After a year away due to pandemic concerns, financial innovation conference Money 20/20 came roaring back last week in Las Vegas.
And, not surprisingly, cybersecurity featured largely in the major trends that were highlighted at the industry conference, namely data management and cryptocurrency usage in particular, according to financial industry experts and conference attendees.
Kimberly Sutherland, vice president of fraud and identity strategy at LexisNexis Risk Solutions, who attended Money 20/20, found that IT security and data management are captivating the attention of FSIs. FSIs, she said, are recognizing that when it comes to securely managing information, "It’s all about safety and trust. The market has changed. Consumers are aware now more than ever of what’s being collected.”
At the same time, she said FSIs and their retail and business customers are becoming more aware of increasing security risks as sensitive financial information is more widely disseminated and shared.
“Data minimization is important. We should utilize passive data to derive details like device and location,” Sutherland adds, underscoring the need to use less private, non-financial data points where possible for security. “Businesses who have entered into the new digital life brought on by COVID don’t always know what to do.”
Steve Lappenbusch, principal product manager at People Data Labs (PDL), concurred that at this year’s Money 20/20, “we saw the financial services industry diving deeper into data in order to prevent fraud, as well as amplify know-your-business [KYB] customer verification methods and target personalization.
In the past, Lappenbusch said the conversation around authenticating customers and mitigating financial losses “has focused heavily on biometrics and document verification, as remedies for identity fraud. However, that assumes that there are no other sources of quality identity data.”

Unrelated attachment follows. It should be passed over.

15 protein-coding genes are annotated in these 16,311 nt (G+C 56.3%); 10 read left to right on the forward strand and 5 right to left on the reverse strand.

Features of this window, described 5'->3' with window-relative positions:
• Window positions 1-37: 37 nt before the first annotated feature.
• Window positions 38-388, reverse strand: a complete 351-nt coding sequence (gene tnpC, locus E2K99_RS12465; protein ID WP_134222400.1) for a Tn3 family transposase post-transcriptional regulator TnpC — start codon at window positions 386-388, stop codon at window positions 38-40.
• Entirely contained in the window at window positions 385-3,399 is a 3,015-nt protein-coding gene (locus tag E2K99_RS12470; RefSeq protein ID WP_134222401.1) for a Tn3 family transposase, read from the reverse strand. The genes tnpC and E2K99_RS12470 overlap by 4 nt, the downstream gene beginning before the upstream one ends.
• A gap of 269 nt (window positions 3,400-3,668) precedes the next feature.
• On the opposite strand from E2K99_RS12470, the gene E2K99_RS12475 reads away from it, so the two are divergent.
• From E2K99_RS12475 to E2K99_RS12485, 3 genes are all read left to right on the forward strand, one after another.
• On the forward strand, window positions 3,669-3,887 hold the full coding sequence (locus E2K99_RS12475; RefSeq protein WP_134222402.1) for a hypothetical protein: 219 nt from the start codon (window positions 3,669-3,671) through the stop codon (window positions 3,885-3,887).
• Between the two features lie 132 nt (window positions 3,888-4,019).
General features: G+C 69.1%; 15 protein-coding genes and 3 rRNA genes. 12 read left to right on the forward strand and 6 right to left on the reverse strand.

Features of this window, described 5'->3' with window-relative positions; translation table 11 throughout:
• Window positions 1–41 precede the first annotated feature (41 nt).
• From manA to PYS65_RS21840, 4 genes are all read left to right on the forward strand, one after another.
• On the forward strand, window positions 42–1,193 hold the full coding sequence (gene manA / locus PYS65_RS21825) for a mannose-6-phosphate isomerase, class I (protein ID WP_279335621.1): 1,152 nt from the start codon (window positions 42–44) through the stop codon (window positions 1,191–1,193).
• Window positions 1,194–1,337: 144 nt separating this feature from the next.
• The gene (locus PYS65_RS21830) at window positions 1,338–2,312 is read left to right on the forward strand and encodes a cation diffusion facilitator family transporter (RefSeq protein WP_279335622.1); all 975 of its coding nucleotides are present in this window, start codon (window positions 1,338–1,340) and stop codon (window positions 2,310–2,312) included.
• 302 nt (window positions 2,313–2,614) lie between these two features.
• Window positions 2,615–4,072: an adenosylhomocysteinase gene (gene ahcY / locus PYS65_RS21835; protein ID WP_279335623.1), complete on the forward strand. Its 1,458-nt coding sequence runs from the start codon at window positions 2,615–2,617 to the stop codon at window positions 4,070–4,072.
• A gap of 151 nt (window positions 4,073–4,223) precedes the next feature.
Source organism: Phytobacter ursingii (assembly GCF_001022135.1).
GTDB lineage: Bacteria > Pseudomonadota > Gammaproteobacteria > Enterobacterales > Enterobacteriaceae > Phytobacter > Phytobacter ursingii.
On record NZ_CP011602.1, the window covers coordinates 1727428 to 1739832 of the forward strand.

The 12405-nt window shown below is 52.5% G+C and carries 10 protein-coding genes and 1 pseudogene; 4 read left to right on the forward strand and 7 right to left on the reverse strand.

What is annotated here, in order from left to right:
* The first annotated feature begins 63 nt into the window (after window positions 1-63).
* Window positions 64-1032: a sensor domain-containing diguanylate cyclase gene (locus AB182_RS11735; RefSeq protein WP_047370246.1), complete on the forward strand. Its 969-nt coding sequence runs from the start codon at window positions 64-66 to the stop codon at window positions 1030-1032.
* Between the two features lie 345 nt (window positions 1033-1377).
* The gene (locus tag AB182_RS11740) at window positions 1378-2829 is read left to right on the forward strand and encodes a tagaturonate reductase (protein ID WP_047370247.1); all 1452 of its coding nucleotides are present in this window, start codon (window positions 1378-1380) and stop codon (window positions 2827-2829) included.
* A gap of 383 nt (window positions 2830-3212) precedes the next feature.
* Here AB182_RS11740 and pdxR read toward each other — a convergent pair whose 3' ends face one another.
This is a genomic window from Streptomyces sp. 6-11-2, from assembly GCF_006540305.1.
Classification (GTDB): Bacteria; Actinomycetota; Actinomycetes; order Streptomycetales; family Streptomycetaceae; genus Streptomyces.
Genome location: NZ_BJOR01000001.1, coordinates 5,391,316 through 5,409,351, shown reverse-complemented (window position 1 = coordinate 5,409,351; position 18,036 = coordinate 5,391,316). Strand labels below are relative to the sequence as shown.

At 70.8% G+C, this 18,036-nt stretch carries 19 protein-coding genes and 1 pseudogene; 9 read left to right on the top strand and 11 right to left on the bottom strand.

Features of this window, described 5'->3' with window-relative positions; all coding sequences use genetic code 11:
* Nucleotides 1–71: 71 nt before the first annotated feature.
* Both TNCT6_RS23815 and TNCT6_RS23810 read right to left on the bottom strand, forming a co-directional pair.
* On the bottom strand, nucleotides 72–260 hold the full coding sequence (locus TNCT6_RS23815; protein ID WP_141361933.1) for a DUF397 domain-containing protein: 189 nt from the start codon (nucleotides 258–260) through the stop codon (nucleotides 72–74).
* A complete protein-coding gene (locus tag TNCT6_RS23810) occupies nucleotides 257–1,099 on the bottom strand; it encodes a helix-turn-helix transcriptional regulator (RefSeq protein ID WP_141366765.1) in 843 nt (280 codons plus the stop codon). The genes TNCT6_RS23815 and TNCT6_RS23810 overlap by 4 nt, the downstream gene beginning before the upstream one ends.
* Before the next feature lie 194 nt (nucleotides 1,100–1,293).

Similarly, the concepts surrounding authenticating business customers, from both a security and compliance standpoint, are beginning to change just as "the definition of a business entity is expanding rapidly” in this post-pandemic, remote working world, he added.
"That said, for the financial services industry there’s value in knowing business owners as professionals rather than just names in a registry," Lappenbusch continued.
It’s also little surprise, given the growing fixation with the rise and fall of cryptocurrencies and the recent and rapid skyrocketing interest in non-fungible tokens (NFTs), that cybersecurity concerns surrounding these payments and transactions are also captivating FSI executives. At least 32 incidents of hacks and fraud, amounting to just under $3 billion in losses, have already taken place so far this year, according to Benoit Grangé, chief technology evangelist at OneSpan.
Grangé, who also attended Money 20/20, said he believed this is just the tip of the iceberg, as he expected “the number of cryptocurrency hack incidents will break records in 2022.” Since crypto exchange platforms are developed “very rapidly from open source without taking security seriously... and since the platforms are unregulated and not secure there's no guarantee that customers get their money back after a hack," he noted.
This can also make for some very sticky regulatory issues for U.S. FSIs that might want to support cryptocurrency platforms and transactions for their own customers. As with many forms of financial fraud, the most common types of so-called "crypto-hacking" utilize phishing and social engineering scams, according to Grange.
While new security methods and products are likely to emerge to safeguard these systems and transactions, Grangé believed that traditional banks already enlist “technologies to protect customers against those attacks.” In the short term, he saw FSIs turning to push notifications instead of one-time passwords sent via text to prevent SIM SWAP attacks.
“Also, application-shielding can protect wallet applications from cloning and secret extraction,” he said. However, in the long run, "the only way to mitigate these attacks is to bring in more regulation and rules, like PSD2 and the requirement for strong customer authentication,” as well as continuing to provide more engaging customer and employee education.
“If fraudsters are creating networks to commit crimes, we need to create networks to fight them,” Sutherland concluded. “It takes a network to fight a network.”